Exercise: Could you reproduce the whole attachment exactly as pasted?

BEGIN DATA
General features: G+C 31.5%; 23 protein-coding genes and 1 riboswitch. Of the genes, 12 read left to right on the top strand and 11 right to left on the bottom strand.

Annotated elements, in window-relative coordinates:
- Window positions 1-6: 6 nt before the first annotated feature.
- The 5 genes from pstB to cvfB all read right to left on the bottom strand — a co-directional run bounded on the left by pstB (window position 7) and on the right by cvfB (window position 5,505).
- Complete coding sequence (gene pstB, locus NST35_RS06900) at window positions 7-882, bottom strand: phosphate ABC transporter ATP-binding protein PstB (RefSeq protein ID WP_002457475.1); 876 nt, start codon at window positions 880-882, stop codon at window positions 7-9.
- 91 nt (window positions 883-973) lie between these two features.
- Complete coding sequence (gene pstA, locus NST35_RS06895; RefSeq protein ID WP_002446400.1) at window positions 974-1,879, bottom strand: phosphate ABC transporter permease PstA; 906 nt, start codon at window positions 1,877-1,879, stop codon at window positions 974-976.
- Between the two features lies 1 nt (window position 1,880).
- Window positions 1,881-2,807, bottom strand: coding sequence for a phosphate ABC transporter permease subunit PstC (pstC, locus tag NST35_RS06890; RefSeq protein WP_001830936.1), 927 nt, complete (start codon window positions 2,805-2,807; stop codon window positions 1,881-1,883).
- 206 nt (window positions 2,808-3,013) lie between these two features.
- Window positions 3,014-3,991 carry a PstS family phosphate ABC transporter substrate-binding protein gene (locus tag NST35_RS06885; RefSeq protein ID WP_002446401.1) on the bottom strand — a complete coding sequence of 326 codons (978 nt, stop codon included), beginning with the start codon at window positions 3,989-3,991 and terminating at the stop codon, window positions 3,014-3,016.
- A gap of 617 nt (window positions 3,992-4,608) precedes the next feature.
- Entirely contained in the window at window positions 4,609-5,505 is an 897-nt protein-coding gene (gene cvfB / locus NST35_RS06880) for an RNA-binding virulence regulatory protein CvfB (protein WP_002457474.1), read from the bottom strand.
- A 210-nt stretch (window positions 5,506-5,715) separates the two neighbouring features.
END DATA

General features: G+C 31.5%; 23 protein-coding genes and 1 riboswitch. Of the genes, 12 read left to right on the top strand and 11 right to left on the bottom strand.

Annotated elements, in window-relative coordinates:
- Window positions 1-6: 6 nt before the first annotated feature.
- The 5 genes from pstB to cvfB all read right to left on the bottom strand — a co-directional run bounded on the left by pstB (window position 7) and on the right by cvfB (window position 5,505).
- Complete coding sequence (gene pstB, locus NST35_RS06900) at window positions 7-882, bottom strand: phosphate ABC transporter ATP-binding protein PstB (RefSeq protein ID WP_002457475.1); 876 nt, start codon at window positions 880-882, stop codon at window positions 7-9.
- 91 nt (window positions 883-973) lie between these two features.
- Complete coding sequence (gene pstA, locus NST35_RS06895; RefSeq protein ID WP_002446400.1) at window positions 974-1,879, bottom strand: phosphate ABC transporter permease PstA; 906 nt, start codon at window positions 1,877-1,879, stop codon at window positions 974-976.
- Between the two features lies 1 nt (window position 1,880).
- Window positions 1,881-2,807, bottom strand: coding sequence for a phosphate ABC transporter permease subunit PstC (pstC, locus tag NST35_RS06890; RefSeq protein WP_001830936.1), 927 nt, complete (start codon window positions 2,805-2,807; stop codon window positions 1,881-1,883).
- 206 nt (window positions 2,808-3,013) lie between these two features.
- Window positions 3,014-3,991 carry a PstS family phosphate ABC transporter substrate-binding protein gene (locus tag NST35_RS06885; RefSeq protein ID WP_002446401.1) on the bottom strand — a complete coding sequence of 326 codons (978 nt, stop codon included), beginning with the start codon at window positions 3,989-3,991 and terminating at the stop codon, window positions 3,014-3,016.
- A gap of 617 nt (window positions 3,992-4,608) precedes the next feature.
- Entirely contained in the window at window positions 4,609-5,505 is an 897-nt protein-coding gene (gene cvfB / locus NST35_RS06880) for an RNA-binding virulence regulatory protein CvfB (protein WP_002457474.1), read from the bottom strand.
- A 210-nt stretch (window positions 5,506-5,715) separates the two neighbouring features.